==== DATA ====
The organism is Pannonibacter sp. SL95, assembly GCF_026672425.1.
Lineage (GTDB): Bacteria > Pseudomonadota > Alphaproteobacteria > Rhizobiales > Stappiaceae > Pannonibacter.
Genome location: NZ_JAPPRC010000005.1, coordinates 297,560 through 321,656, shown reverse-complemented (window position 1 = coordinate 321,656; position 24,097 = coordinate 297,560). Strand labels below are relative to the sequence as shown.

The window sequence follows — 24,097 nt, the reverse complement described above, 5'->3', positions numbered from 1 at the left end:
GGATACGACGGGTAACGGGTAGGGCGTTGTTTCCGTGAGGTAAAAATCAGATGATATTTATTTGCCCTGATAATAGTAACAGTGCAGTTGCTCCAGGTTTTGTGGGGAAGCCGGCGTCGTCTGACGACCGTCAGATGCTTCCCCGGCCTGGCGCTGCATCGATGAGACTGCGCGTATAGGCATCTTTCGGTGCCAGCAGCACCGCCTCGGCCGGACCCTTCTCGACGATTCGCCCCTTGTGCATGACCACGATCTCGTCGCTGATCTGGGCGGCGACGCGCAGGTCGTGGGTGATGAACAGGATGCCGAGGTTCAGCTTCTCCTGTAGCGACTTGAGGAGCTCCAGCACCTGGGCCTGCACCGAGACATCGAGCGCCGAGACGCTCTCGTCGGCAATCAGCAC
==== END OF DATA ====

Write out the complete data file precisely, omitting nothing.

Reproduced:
The organism is Pannonibacter sp. SL95, assembly GCF_026672425.1.
Lineage (GTDB): Bacteria > Pseudomonadota > Alphaproteobacteria > Rhizobiales > Stappiaceae > Pannonibacter.
Genome location: NZ_JAPPRC010000005.1, coordinates 297,560 through 321,656, shown reverse-complemented (window position 1 = coordinate 321,656; position 24,097 = coordinate 297,560). Strand labels below are relative to the sequence as shown.

The window sequence follows — 24,097 nt, the reverse complement described above, 5'->3', positions numbered from 1 at the left end:
GGATACGACGGGTAACGGGTAGGGCGTTGTTTCCGTGAGGTAAAAATCAGATGATATTTATTTGCCCTGATAATAGTAACAGTGCAGTTGCTCCAGGTTTTGTGGGGAAGCCGGCGTCGTCTGACGACCGTCAGATGCTTCCCCGGCCTGGCGCTGCATCGATGAGACTGCGCGTATAGGCATCTTTCGGTGCCAGCAGCACCGCCTCGGCCGGACCCTTCTCGACGATTCGCCCCTTGTGCATGACCACGATCTCGTCGCTGATCTGGGCGGCGACGCGCAGGTCGTGGGTGATGAACAGGATGCCGAGGTTCAGCTTCTCCTGTAGCGACTTGAGGAGCTCCAGCACCTGGGCCTGCACCGAGACATCGAGCGCCGAGACGCTCTCGTCGGCAATCAGCAC